S-Space College of Natural Sciences (자연과학대학) Dept. of Earth and Environmental Sciences (지구환경과학부) Theses (Ph.D. / Sc.D._지구환경과학부)
Atomic-scale mechanisms of dehydration processes in Earth's near-surface environments: High-resolution solid-state NMR study of temperature-induced structural transitions in amorphous/crystalline oxide nanoparticles and zeolites
- 자연과학대학 지구환경과학부
- Issue Date
- 서울대학교 대학원
- 학위논문 (박사)-- 서울대학교 대학원 : 지구환경과학부, 2014. 2. 이성근.
- Nano-scale earth materials are ubiquitous in diverse Earth’s environments. Nanoparticles can be produced through diverse geochemical processes, such as weathering of silicates and chemical reactions in acid mine drainage, and through biological processes involving microorganisms. In spite of the abundance in nanoparticles in the Earth, the effect of nanoparticles on the global and geological processes is not fully understood, yet.
This dissertation is for a systematic exploration of temperature-induced changes in atomic structure of prototypical oxide nanoparticles and zeolites —a model system for natural earth materials— using high-resolution solid-state nuclear magnetic resonance (NMR) spectroscopies with varying temperature and/or particle. The main objective of the dissertation includes exploration to how the oxide nanoparticles or zeolites affect the temperature-induced geochemical reactions such as dehydration, phase transition, and amorphization.
The structural changes in diverse hydroxyl group and water molecules on the surface of amorphous silica nanoparticles upon dehydration were obtained using fast magic-angle spinning (MAS) and 2D HetCor (heteronuclear correlation) NMR spectroscopy. The atomic-scale dehydration model for amorphous silica nanoparticles was proposed in this dissertation. The results demonstrate that the particle size of nanoparticles plays an important role in controlling the hydrogen contents, and thus overall hydrogen bond strength of hydroxyl groups and atomic structure of silanols can control dehydroxylation of amorphous silica nanoparticles. Similar dehydration models can be applied to understand the nature of hydrogen bonding between water and natural amorphous silica including amorphous opal.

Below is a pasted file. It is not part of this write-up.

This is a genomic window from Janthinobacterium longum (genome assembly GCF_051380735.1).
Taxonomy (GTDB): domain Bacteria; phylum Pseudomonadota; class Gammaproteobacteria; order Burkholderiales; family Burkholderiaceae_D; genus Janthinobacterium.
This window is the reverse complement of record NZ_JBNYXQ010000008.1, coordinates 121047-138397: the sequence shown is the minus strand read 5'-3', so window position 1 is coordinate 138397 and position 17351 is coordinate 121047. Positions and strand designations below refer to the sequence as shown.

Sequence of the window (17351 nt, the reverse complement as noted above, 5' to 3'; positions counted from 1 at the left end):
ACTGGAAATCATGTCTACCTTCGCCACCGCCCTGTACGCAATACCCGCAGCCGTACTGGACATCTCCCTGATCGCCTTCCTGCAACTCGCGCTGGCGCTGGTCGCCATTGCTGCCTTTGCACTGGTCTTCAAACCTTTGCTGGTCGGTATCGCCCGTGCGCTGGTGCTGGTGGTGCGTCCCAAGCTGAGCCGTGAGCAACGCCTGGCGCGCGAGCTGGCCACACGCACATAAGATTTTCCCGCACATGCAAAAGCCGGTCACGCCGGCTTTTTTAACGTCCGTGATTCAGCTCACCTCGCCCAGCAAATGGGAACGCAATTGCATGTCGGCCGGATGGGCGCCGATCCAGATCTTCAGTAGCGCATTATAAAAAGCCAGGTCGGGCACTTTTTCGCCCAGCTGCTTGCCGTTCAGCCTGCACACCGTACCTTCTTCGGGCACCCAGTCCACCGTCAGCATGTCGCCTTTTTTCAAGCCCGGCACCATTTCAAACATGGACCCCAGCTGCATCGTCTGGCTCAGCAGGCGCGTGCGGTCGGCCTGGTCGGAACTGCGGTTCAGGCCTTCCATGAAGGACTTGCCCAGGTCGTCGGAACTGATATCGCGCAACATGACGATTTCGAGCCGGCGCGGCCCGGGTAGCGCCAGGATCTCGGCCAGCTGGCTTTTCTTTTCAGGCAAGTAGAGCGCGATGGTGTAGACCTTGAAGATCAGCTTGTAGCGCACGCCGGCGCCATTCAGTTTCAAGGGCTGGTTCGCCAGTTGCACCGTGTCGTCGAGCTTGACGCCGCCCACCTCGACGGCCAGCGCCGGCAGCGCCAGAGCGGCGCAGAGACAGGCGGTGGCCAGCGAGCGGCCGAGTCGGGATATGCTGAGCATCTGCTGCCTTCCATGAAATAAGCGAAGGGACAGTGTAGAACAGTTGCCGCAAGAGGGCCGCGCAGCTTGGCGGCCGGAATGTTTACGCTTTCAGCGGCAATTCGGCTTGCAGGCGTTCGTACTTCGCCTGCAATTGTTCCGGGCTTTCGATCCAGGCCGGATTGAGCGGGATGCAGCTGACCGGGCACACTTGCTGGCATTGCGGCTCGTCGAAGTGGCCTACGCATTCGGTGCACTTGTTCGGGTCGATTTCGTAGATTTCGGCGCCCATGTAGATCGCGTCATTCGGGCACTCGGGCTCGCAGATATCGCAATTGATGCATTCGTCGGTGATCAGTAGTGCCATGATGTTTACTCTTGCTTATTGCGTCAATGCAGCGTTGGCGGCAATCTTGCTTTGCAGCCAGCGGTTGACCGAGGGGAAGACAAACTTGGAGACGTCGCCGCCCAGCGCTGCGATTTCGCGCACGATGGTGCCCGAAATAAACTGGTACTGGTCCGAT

The nature of temperature-induced phase transitions in alumina nanoparticles was explored using high-resolution solid-state 27Al 2D triple-quantum (3Q) MAS and 1D MAS NMR spectroscopies. The transition temperature from metastable disordered phase to stable ordered phase in alumina apparently increases as the particle size increases, indicating a larger energy penalty for phase transitions into α-Al2O3 in larger alumina nanoparticles. The mechanistic details of phase transitions among alumina polymorphs provide insights into the nature of the phase transition mechanisms for other oxide nanoparticles in the earth’s surface environment.
The temperature-induced amorphization mechanism and Al-Si ordering behavior in dehydrated zeolites were investigated using 17O 2D 3QMAS NMR spectroscopy. The results demonstrated that both extent of topological disorder and chemical disorder in Na-zeolite A are affected by temperature induced amorphization. The observed structural changes in Na-zeolite A and its polymorphs with increasing temperature can provide an improved understanding of order-disorder transition mechanism of diverse aluminosilicates.
The kinetics of oxygen isotope exchange between crystalline clinoenstatite (MgSiO3) and water under hydrothermal environments was explored using high-resolution solid-state 17O 2D 3QMAS NMR spectroscopies. The results suggest that crystallographically distinct oxygen site affect the isotope exchange reaction rate between magnesium silicate and aqueous fluid.
The structural information and mechanistic details obtained from the current study provide insights into the structure of hydrous species and dehydration mechanisms in crystalline and amorphous silicates in diverse geological settings, highlighting usually unknown effects of particle size on the dehydration processes.